Real leaders know how to turn defeat into victory.
That's something President Barack Obama might keep in mind as we move toward a congressional vote authorizing military action against Syria's Assad regime. Vote counters on Capitol Hill say the issue is too close to call, which is why the White House has launched an all-out effort to win over undecided lawmakers on both sides of the aisle. Meanwhile, the latest CNN poll finds that 55% of the American people are solidly against any U.S. intervention in the Syrian civil war, while only 40% would approve, providing no ground troops are committed. In the end, that public sentiment may exert a more decisive influence over the congressional vote than all the Administration's arguments.
Clearly, the president is right about the character of Assad and his regime--they're a murderous bunch of thugs. Clearly, he's right that Assad's use of poison gas violates international norms and treaties in force since the end of World War I. He may be right that targeted air strikes are the best way to respond to Assad's atrocity--or he may not be. When both Vladimir Putin and the Pope are on the other side of the issue, it ought to give you pause. Moreover, the sort of intervention Obama proposes might make things worse. At the very least it could have unpredictable consequences. There are no good--or even easy--answers here.
Yet, the President goes on insisting that his is the only moral and practical course. I'm reminded of a bit of instructive rhyme my father used to recite to me: "Here lies Mr. McVeigh, who died defending his right of way."
Actually, if the chief executive wanted to demonstrate real bipartisan leadership rather than the sort of inflexibility that leads you to insist you have the right of way, even if it kills you, he should even now be anticipating defeat and formulating a winning "Plan B." By bringing both parties' leaders together on a morning-after-the-vote strategy, President Obama can lose the Syrian intervention vote and still emerge looking like a strong rather than a wounded leader. That's important because, when it comes to leadership, the perception of strength is as important as the real thing.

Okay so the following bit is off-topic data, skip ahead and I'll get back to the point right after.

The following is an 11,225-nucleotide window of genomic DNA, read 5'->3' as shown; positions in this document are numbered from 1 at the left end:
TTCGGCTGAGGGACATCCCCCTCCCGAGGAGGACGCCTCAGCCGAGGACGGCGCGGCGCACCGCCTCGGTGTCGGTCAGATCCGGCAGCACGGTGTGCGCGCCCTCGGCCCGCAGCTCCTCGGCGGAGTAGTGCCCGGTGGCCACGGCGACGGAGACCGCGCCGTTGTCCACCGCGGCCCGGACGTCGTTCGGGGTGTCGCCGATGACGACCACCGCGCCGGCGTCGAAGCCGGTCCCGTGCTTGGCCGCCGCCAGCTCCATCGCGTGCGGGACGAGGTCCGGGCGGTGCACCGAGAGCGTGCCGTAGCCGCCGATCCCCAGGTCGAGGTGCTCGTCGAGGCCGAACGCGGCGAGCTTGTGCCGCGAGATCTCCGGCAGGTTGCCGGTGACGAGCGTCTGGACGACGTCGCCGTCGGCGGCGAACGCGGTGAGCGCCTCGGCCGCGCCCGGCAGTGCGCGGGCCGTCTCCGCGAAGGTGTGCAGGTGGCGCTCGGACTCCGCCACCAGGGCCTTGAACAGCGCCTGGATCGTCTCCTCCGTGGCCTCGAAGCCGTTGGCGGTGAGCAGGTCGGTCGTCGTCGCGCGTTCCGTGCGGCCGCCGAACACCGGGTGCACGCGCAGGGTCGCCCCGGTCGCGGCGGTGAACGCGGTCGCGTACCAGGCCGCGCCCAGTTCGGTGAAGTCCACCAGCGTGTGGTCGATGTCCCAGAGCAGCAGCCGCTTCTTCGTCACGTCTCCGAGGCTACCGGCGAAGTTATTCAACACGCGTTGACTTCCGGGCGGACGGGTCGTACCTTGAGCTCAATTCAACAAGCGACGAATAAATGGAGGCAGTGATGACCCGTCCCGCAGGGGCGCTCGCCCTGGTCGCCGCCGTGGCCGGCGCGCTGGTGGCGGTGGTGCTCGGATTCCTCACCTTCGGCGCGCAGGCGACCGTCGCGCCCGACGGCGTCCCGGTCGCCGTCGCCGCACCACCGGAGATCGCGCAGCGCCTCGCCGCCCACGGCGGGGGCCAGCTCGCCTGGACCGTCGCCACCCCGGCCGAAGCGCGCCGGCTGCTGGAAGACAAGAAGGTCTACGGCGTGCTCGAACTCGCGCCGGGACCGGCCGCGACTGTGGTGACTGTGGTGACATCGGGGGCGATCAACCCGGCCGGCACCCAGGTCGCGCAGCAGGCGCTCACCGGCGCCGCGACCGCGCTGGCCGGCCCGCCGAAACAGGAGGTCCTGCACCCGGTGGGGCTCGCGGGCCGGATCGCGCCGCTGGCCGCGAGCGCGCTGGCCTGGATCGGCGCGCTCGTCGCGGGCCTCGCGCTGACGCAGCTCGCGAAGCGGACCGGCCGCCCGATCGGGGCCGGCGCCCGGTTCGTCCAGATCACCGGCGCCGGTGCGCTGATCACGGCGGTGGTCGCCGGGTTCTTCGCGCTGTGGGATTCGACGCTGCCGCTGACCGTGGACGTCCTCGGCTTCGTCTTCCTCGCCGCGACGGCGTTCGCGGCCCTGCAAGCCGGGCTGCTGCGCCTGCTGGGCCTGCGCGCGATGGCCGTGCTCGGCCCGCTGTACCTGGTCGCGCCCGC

Even now, the president ought to be meeting with both Democratic and Republican congressional leaders to win prior agreement on what do about Syria if and when authorization for an air strike is denied. The right agreement would be good for both parties--and the country. Such a plan might have three components:
First, the Administration should throw itself whole heartedly behind the suggestion first advanced by Secretary of State John Kerry and endorsed Monday by Russian Foreign Minister Sergei Lavrov that Syria put its chemical weapons under international control and then destroy them. Moscow sees early signs the Assad regime may agree and that would be the best of all foreseeable outcomes.
A second component should be humanitarian, and could take the money that would have spent on the air strikes and channel it instead to the estimate 2 million Syrian refugees now sheltering in neighboring countries. New Yorker editor David Remnick, who has reported from the scene, describes their dispossession as total. Their numbers are growing; nearly one in five residents of politically fragile Lebanon now is a Syrian refugee. Money spent on an air strike may dissuade Assad from further atrocities. We know for certain that the same money spent on the Syrian refugees will save lives.
The other component of Plan B could be military, which would satisfy--at least partially--those like Republican Senators John McCain and Lindsey Graham, who've been pushing for some form of intervention. One step would be to speed the delivery of military arms promised to the moderate and secular anti-Assad insurgents, but not yet delivered. The other would be to ramp up the training program for those rebels by taking it out of the hands of the CIA and handing it over to the U.S. military. As one analyst put it Monday, that would turn the training mission from a "boutique" operation into an industrial strength one.
The point is that President Obama, like British Prime Minister David Cameron, may lose on this one. The real test of his leadership will come the next day. As I like to tell the students in a class I teach at UCLA's business school: Relax in defeat. You can almost always turn it into victory. Doing that is doubly important when what's at stake are human lives, rather than dollars and cents.